North American Herb & Spice Super Strength Oreganol Caps is the triple strength oregano in an easy to take softgel. P73 is a blend of edible species of wild oregano grown on natural mineral rich soils. This growing condition along with our dedication to a chemical and alcohol free extraction is the reason P73 Oreganol oil has a unique chemical profile, which is ideal for human consumption. The same oregano species can be grown elsewhere and would not have the same effect of the P73, it is truly one of a kind. Super Strength gelcaps are ideal for those who take the oil internally.
Parts used and where grown
Oregano is an aromatic perennial herb that can grow to about two feet in height. It is native to the Mediterranean region but is cultivated worldwide. In addition to European oregano, there are several types of related species, including Greek/Turkish oregano (Origanum onites) and Mexican oregano (Lippia graveolens, Lippa palmeri). These should not be considered substitutes for true oregano, though they may have similar properties. The leaves as well as the volatile oil of these various species are used medicinally, but must be carefully distinguished as they are quite different.
Historical or traditional use
The name Oreganum is the contraction of two Greek words, oros meaning mountain and ganos meaning joy. Together the words suggest the beauty that oregano lends to the fields and hilltops on which it grows. Oregano was used extensively by the Greeks for conditions ranging from convulsions to heart failure. Nineteenth-century American Eclectic physicians (doctors who recommended herbal medicines) employed oregano as both a general tonic and to promote menstruation.
This dried herb contains several constituents, including volatile oil (up to 3%), such as carvacrol, thymol, and borneol, plus flavonoids, rosmarinic acid, triterpenoids (e.g. ursolic and oleanolic acid), sterols, and vitamin A and vitamin C. The thymol and carvacrol contents in oregano are responsible for its antimicrobial and antifungal effects. A test tube study demonstrated that oil of oregano, and carvacrol in particular, inhibited the growth of Candida albicans far more effectively than a commonly employed antifungal agent called calcium magnesium caprylate. Clinical studies are still needed to confirm these actions in humans.
In addition to its anti-fungal action, and according to the results of another test tube study from Australia, oregano oil has a strong anti-microbial action against a wide number of bacteria, including Escherichia coli, Klebsiella pneumoniae, Salmonella enterica, and Staphylococcus aureus. Other test tube studies have shown that oregano from the Mexican (Lippia) species was more effective than the prescription medication tinidazol in inhibiting the parasite giardia (Giardia duodenalis). In another test tube study, volatile oils of oregano, thyme, cinnamon, and cumin were individually able to stop the growth of another food-borne pathogen called Aspergillus parasiticus. Higher concentrations of these volatile oils were also able to stop the production of aflatoxin, a potent poison from the food moldAspergillus. Together these facts suggest the volatile oils in oregano used during food processing have an important role in preventing the spoilage of food and in reducing the risk of ingesting harmful bacteria, fungi, and parasites. Again, these actions have not yet been confirmed by human clinical trials. The German Commission E does not approve oregano for any medical indication.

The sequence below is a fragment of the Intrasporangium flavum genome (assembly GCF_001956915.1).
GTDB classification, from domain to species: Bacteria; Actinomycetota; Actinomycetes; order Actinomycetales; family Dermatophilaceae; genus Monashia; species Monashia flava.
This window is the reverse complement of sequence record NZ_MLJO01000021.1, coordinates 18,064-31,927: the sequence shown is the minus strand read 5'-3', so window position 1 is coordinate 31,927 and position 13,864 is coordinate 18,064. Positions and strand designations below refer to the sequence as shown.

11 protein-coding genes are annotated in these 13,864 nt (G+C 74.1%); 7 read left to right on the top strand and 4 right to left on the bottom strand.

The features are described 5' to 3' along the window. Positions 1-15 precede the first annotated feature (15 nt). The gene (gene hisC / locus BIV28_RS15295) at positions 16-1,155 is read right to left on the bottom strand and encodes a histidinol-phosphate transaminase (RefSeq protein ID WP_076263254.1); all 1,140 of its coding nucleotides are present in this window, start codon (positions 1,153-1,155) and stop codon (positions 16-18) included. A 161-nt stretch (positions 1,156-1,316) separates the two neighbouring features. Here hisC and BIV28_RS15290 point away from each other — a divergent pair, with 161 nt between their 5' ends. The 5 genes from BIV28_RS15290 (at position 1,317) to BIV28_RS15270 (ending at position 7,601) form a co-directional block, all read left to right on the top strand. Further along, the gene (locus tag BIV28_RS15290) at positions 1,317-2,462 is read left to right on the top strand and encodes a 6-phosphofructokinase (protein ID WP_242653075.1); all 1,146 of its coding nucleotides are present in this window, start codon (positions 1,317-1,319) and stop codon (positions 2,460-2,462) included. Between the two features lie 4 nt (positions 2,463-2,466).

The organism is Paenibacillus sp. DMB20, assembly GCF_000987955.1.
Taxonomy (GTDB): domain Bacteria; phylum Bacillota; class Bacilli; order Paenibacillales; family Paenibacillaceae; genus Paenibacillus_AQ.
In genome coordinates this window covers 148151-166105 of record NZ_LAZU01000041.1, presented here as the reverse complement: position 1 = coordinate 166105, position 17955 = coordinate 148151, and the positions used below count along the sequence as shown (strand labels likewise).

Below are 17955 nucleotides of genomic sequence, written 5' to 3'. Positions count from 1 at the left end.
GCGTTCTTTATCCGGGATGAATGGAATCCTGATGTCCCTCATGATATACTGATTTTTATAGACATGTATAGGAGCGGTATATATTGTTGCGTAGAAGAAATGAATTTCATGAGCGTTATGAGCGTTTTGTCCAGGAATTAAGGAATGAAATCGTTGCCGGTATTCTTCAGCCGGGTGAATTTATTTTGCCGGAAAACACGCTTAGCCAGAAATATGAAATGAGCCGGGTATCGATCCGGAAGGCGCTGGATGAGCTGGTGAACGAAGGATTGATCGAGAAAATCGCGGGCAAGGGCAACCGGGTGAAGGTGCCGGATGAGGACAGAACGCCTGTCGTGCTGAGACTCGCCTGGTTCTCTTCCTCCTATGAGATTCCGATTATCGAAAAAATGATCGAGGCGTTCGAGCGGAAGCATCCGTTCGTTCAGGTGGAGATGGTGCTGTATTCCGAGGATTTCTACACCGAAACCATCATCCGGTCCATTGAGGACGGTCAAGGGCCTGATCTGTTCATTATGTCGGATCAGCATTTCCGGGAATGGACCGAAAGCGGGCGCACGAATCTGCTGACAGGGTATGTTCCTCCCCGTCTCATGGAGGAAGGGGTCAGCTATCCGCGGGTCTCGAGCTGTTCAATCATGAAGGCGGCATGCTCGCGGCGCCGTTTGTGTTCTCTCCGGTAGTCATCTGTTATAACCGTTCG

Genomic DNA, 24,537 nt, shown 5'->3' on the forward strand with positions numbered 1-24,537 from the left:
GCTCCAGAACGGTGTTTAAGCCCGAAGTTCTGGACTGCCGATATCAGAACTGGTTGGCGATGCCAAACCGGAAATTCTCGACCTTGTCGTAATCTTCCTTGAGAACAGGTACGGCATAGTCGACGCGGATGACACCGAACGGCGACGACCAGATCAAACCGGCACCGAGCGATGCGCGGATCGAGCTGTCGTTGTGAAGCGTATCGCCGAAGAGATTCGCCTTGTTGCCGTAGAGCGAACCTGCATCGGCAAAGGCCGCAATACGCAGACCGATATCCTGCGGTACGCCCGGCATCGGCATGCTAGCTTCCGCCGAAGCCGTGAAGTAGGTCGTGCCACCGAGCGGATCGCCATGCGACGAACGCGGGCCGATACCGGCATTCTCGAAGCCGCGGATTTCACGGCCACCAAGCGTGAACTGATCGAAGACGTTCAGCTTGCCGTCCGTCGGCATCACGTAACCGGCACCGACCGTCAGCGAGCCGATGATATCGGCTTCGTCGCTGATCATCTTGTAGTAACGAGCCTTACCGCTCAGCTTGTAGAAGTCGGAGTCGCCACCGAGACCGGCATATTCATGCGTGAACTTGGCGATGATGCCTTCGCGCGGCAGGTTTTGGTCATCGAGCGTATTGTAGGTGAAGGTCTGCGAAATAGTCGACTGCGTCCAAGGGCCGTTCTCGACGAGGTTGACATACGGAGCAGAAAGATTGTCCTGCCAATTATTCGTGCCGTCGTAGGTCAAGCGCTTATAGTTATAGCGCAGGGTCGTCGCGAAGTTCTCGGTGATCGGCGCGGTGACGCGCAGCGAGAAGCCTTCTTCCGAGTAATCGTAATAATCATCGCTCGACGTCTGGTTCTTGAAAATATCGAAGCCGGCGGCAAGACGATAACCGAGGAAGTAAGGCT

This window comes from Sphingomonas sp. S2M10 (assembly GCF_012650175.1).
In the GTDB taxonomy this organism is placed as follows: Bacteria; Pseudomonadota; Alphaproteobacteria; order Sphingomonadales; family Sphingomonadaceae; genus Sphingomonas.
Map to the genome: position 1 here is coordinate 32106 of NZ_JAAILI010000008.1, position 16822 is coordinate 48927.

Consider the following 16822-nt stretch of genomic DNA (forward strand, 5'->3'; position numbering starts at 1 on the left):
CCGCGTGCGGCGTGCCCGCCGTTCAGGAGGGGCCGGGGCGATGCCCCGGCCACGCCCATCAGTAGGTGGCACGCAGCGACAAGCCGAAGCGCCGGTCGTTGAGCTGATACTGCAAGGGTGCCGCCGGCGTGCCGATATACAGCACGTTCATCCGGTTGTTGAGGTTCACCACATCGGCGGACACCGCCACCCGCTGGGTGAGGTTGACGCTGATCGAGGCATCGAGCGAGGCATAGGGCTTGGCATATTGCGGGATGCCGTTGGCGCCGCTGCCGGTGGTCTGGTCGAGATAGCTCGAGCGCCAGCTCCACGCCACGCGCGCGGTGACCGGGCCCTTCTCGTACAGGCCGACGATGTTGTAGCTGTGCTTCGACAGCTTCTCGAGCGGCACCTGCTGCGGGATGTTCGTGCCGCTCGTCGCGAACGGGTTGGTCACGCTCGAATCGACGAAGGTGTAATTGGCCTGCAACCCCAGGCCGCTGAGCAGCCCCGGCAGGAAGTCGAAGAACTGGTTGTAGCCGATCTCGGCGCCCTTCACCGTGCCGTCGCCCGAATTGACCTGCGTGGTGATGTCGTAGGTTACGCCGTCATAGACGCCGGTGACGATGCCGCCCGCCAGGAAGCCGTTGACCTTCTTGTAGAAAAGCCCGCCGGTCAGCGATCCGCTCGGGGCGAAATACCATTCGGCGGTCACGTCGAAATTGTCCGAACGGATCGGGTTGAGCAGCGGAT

How much is usually taken?
Dried or fresh leaf of oregano can be made into a tea by steeping 1 to 2 teaspoons (5 to 10 grams) in hot water for ten minutes. This tea can be consumed three times a day. The oil (50% or greater dilution) may be applied topically twice a day to areas affected by athlete’s foot or other fungal infections. The affected area should be covered by the oil with each application. The safety of the internal use of the oil has not been well studied and should be used with caution or after consulting with a healthcare professional.
Are there any side effects or interactions?
Oregano leaf is very safe. The German Commission E and American Herbal Products Association both state there are no known risks with oregano leaf; neither of these references mentions oregano oil.
Due to the lack of human research and the highly concentrated nature of oregano volatile oil, there is potential for harm from its use; therefore, until its internal use in humans has been proven safe, it should taken with caution if not recommended by a healthcare professional. Volatile oils are generally considered contraindicated in pregnancy as they likely reach the baby and may cause harm. Topically, the volatile oil of oregano may be moderately irritating to skin and can be a potent mucous membrane irritant. It should not be applied topically to mucous membranes in greater than a 1% concentration. Children less than two years of age and people with damaged or very sensitive skin should not use the oil topically.
Take one or more softgels daily with meals or juice.
Serving Size: 1 Softgel
Servings Per Container: 60
Proprietary blend in certified organic e.v. olive oil - 140mg
Wild oregano oil P73 *
*Daily Value Not Established.
Softgels made from 100% beef gelatin (BSE free) non-GMO